Mutual company

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Mutual company

A corporation that is owned by a group of members and that distributes income in proportion to the amount of business that members do with the company.

Mutual Company

A company structure in which the company's owners are also its clients. That is, the mutual company's profits are distributed to its participating customers each year in proportion to their individual exposures to the company. Many insurance companies are structured as mutual companies, meaning that policyholders have the right to receive portions of the company's profits, and often may elect the company's management. Savings & loan associations are also common structured as mutual companies.

mutual company

A company owned by its customers rather than by a separate group of stockholders. Many thrifts and insurance companies (for example, Metropolitan and Prudential) are mutual companies. Compare stock company.

Mutual company.

A mutual company is a privately held company owned by its policyholders, depositors, or other customers. A share of the profits is distributed as dividends, allocated in proportion to the amount of business each customer does with the company.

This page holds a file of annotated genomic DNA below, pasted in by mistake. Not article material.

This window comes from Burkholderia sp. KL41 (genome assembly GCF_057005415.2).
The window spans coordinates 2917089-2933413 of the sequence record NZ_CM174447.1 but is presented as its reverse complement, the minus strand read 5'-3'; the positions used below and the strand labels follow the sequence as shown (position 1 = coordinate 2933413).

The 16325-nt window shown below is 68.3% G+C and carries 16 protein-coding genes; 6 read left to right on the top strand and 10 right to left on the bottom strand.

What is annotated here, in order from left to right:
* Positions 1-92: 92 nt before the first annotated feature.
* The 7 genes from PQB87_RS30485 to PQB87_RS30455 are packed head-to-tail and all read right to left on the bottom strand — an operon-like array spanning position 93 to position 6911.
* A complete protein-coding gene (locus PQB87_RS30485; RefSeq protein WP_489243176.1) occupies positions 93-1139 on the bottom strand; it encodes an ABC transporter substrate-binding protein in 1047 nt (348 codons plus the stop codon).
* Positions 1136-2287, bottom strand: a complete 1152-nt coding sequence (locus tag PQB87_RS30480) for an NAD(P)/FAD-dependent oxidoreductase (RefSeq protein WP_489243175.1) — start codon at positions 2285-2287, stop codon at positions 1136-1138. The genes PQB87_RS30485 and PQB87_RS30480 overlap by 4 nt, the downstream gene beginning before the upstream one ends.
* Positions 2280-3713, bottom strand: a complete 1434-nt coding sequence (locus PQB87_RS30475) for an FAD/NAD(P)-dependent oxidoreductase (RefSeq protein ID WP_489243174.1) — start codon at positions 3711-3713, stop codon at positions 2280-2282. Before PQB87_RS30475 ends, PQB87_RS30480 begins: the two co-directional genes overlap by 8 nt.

Insurance companies, federal savings and loan associations, and savings banks are examples of mutual companies, although each type operates somewhat differently.

References in periodicals archive ?
In essence, mutual companies prepay the tax on income later distributed to policyholders as policyholder dividends.
According to the group the number of mutual companies has fallen sharply during the past five years, with building societies alone dropping to just 65 from 339.
Despite the decline in the number of mutuals, six in ten people still have financial products with mutual companies.
Nigel Snell, head of external affairs at Liverpool Victoria, said: ``People appear to recognise the importance of retaining a thriving base of mutual companies driven by the needs of the customers who own them, rather than the demands of a small number of City shareholders.
The Wall Street community doesn't look at mutual companies.
Mutual companies have been converting to stock ownership as a way to access capital for acquisitions and to provide management incentives.
Otherwise, mutual companies are affected by the market, legislators, regulators, reinsurance markets and the risk environment as are other companies.
Additional information about the Atlantic Mutual Companies can be found on the Internet at http://www.
The company is the third-largest general insurer with a market share of approximately 18% and is part of a group of mutual companies active in general insurance, life insurance, pension and financial services.
has affirmed the financial strength rating (FSR) of B- (Fair) and the issuer credit ratings (ICR) of "bb-"of the Atlantic Mutual Companies (Atlantic) and its property/casualty members.
One advantage of Rule 144A to mutual companies is the ability to use existing statutory-basis financial statements in the offering circular.